In a way he's right but an extra £6k,imho,would allow for a servicman to put more money aside & have a better quality of life away from the mob.
  13. Given the average CS salary is £20K per year, we'd save about £200,000,000 - enough to give a £6K payrise to about
    33,000 junior personnel.

    Now firstly the CS doesnt have 10,000 spare desk jobs doing nothing - as has been seen here before, the majority of the MOD CS is nothing to do with office work, its manual labour or scientists, or teachers etc. MOD has already shed 44,000 jobs in the last 12 years. By all means cut further, but you need to ask yourself, what is it that you no longer want to do, in order to pay junior military staff more, quite often to do a job that can be more cheaply done by civil servants - I'm thinking particularly a lot of the lance jack / corporal slots in London and elsewhere that are essentially 'admin' roles. Given the capitation rates for this, would it not be better, if you were serious about saving money to move junior military staff out of HQs and replace them with E band civil servants? Sure you'd lose flexibility, but the savings would be vast and pay for a pay rise.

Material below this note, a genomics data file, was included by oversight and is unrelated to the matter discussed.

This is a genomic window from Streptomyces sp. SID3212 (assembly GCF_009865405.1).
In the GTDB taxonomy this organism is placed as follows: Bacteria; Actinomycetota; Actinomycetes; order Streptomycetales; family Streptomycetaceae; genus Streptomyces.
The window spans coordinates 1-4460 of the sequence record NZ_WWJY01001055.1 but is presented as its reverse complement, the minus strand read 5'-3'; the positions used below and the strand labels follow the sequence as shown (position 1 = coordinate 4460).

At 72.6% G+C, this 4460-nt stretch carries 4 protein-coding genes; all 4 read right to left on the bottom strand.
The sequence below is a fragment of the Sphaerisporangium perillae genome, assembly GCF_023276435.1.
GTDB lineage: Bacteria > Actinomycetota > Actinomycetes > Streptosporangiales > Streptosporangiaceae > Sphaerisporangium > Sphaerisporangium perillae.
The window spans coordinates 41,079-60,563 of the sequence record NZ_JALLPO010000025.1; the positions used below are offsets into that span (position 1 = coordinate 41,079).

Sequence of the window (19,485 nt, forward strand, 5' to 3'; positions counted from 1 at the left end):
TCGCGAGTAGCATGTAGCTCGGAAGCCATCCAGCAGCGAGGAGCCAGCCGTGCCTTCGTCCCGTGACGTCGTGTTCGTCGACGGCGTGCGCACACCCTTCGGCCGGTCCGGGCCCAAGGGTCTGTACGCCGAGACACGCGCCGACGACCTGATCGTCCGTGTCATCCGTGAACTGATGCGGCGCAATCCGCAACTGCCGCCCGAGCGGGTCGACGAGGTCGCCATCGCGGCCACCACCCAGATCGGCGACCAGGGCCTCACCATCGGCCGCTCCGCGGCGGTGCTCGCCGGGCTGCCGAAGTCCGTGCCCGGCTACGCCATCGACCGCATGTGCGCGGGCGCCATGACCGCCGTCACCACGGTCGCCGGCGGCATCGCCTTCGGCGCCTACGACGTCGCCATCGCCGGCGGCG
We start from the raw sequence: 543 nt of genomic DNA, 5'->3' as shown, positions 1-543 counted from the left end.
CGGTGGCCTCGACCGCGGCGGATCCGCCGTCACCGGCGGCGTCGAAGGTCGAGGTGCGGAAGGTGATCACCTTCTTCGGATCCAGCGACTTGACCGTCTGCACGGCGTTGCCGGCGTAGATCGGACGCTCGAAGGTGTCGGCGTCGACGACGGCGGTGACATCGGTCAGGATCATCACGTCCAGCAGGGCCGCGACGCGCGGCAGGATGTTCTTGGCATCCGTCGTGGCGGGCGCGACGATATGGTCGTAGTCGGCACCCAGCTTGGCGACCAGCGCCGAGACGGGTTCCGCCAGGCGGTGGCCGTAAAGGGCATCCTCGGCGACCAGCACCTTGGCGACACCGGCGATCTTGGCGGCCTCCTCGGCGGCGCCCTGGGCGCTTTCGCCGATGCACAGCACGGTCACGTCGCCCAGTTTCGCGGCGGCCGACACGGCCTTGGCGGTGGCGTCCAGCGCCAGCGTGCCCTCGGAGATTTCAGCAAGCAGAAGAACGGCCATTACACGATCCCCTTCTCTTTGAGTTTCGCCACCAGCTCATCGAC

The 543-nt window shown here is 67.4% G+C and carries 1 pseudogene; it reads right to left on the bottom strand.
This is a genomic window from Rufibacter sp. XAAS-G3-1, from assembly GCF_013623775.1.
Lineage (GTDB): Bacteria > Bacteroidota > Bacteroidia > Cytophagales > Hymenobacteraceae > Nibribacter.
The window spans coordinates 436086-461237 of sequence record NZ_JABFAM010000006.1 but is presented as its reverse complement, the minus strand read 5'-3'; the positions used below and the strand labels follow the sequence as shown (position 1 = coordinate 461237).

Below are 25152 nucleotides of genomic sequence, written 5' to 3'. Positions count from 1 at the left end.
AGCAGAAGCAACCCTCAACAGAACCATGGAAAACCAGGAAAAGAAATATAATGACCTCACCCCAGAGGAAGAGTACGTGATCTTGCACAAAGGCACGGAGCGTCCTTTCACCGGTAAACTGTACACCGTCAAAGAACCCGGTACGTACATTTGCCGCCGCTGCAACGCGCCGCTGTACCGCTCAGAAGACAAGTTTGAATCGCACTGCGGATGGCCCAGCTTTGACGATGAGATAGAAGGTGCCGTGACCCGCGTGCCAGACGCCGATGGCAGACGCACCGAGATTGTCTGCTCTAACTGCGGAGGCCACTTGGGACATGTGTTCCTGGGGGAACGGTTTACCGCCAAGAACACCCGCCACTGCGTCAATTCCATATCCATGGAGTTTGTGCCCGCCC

14. So, you give the most junior soldiers an extra £6,000. What about the LCpls, Cpls etc. Do they get a corresponding pay rise, or will you just accept a pay CUT to be promoted? I can't see that working, can you?

    This idea would cost a hell of a lot more that £300M.
  15. Ah, but you all did not realise that the Broon the Loon, will give us all pay rises just before an election, then say theres even a lesser chance of getting helicopters in Afgan.